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DUI Process

Dayton DUI Attorney Charles Rowland > DUI Law  > DUI Process (Page 28)

Ohio’s Physical Control Law

Drunk Near A Car, Ohio's Physical Control Law The best example of a Physical Control violation is the person who stumbles out of the bar and decides to “sleep it off” in their vehicle.  Often times what happens is the person starts the car, either to run the air conditioner or the heater, so the vehicle is actually running, then goes to sleep.Unfortunately, one need not have the car running or even have the keys in the ignition in order to be in violation of O.R.C. 4511.194, Ohio's Physical Control law. Under the Ohio Physical Control statute, having the keys...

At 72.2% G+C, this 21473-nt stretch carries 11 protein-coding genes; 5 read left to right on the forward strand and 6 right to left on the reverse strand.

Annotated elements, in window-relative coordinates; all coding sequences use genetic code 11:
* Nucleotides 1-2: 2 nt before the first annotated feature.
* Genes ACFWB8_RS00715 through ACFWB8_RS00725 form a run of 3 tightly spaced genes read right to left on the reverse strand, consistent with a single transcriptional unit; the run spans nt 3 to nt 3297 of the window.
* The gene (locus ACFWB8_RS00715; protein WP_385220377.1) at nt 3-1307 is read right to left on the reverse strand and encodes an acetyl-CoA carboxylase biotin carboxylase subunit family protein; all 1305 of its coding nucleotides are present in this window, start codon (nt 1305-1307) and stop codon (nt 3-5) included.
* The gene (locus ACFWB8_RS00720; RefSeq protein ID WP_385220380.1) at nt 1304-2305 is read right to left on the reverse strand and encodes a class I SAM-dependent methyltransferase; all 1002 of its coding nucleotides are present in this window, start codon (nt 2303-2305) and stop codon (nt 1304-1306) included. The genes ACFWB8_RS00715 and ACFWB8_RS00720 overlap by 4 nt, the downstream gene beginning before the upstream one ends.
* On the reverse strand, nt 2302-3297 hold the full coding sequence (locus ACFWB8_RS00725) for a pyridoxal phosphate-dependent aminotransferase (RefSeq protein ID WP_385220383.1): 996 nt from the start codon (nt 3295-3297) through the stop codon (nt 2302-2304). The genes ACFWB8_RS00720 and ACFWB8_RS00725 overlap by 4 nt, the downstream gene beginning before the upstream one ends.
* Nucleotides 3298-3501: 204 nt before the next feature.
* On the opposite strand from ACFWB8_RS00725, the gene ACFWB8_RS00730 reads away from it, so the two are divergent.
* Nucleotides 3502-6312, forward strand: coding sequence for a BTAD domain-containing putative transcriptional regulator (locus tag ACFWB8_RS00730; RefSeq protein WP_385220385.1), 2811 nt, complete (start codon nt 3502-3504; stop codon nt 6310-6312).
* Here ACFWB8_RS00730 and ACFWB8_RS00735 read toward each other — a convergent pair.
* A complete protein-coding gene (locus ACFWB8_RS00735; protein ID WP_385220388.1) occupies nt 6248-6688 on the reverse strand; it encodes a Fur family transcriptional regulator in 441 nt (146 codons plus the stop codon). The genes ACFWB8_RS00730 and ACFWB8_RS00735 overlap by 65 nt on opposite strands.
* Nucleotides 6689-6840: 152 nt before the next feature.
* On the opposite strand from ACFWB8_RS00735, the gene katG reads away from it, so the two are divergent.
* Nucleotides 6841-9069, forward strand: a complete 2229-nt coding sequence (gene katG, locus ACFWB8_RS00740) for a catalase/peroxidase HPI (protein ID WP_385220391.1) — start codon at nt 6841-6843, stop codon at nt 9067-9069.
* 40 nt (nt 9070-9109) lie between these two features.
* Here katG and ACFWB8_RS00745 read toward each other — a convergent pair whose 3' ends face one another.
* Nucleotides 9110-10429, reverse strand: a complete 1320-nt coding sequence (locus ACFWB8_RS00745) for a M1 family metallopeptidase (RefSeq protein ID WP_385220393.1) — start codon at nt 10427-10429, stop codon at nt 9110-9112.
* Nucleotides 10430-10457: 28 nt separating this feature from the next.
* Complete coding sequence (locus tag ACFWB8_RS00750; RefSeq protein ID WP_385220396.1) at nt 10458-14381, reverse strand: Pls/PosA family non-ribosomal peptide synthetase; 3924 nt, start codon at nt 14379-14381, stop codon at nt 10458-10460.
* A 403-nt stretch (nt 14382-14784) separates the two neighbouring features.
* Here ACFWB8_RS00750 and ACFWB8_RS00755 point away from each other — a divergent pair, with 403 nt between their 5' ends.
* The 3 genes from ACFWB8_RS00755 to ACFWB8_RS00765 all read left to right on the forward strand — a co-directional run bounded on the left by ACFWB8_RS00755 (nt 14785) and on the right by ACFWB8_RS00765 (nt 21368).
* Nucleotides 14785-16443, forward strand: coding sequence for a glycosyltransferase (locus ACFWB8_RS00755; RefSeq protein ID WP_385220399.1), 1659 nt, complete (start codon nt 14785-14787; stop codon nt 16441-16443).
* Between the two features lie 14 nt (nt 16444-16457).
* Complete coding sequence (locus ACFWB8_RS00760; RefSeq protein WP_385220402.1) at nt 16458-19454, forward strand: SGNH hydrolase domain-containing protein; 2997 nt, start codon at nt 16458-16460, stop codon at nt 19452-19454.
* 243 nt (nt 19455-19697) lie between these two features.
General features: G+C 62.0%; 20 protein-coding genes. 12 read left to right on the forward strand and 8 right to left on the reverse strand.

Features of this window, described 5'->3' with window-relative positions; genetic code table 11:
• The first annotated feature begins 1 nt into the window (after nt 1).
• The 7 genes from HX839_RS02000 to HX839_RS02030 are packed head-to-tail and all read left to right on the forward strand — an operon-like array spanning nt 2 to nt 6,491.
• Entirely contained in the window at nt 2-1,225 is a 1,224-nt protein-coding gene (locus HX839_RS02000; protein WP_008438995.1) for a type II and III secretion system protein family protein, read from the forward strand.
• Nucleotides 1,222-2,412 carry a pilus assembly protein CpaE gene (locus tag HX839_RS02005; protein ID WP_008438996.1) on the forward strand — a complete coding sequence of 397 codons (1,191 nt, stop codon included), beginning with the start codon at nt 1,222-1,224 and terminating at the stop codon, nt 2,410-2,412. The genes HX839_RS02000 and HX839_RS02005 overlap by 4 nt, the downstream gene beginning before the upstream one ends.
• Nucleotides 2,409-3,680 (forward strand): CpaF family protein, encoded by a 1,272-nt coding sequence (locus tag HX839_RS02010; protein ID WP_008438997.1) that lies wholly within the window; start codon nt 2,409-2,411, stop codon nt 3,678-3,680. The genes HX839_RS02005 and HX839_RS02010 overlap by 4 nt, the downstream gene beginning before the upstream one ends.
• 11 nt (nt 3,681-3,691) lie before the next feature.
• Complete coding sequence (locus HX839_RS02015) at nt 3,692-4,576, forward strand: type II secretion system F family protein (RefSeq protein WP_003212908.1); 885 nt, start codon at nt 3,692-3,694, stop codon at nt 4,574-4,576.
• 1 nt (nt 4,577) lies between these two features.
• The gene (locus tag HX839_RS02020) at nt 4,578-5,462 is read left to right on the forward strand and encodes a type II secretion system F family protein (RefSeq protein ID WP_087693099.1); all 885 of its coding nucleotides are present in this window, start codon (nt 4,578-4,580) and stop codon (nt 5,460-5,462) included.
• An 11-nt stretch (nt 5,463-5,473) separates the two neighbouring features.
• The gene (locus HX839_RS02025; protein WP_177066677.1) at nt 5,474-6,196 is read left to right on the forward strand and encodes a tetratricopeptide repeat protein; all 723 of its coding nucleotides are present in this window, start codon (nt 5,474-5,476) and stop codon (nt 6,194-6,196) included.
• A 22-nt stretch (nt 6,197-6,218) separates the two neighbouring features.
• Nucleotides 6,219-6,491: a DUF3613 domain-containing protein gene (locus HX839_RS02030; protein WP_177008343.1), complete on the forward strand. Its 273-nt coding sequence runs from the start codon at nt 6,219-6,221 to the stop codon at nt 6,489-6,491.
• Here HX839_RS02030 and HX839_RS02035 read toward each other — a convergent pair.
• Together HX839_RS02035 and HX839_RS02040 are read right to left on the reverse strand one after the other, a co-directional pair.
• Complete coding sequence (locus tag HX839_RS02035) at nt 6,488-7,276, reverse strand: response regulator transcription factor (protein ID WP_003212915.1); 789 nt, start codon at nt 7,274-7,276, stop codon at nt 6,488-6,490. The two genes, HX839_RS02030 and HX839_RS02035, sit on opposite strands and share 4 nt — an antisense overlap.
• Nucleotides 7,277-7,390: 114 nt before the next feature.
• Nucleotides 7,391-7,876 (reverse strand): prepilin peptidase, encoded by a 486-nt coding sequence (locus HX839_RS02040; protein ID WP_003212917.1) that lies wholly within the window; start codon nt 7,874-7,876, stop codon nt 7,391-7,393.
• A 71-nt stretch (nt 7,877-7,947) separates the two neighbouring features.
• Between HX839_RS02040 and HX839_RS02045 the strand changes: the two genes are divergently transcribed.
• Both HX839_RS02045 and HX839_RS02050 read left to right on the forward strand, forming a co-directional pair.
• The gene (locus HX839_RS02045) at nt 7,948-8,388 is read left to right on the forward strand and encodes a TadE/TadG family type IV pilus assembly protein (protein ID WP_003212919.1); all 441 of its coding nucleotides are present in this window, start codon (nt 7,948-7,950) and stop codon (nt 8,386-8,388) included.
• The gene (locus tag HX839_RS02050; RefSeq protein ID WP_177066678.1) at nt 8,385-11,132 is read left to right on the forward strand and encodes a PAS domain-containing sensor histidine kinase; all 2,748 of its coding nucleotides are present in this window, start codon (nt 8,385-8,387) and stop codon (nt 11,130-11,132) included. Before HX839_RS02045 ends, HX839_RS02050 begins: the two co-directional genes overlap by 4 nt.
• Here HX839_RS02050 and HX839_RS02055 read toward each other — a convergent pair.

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Ohio OVI Law – a definition

Image via WikipediaThe term OVI (Operating a Vehicle while Impaired) is the latest acronym for the universally understood DUI; they mean the same thing.  Often you will find yourself charged with OVI offenses in two ways: the first is for testing over the per se limit, and the second charge for operating a vehicle while impaired. In Ohio driving under the influence includes driving while intoxicated with too much alcohol, or driving under the influence of a drug of abuse. The traditional offense is "driving under the influence of alcohol" (DUI). Ohio has also enacted a second, so-called "per se"...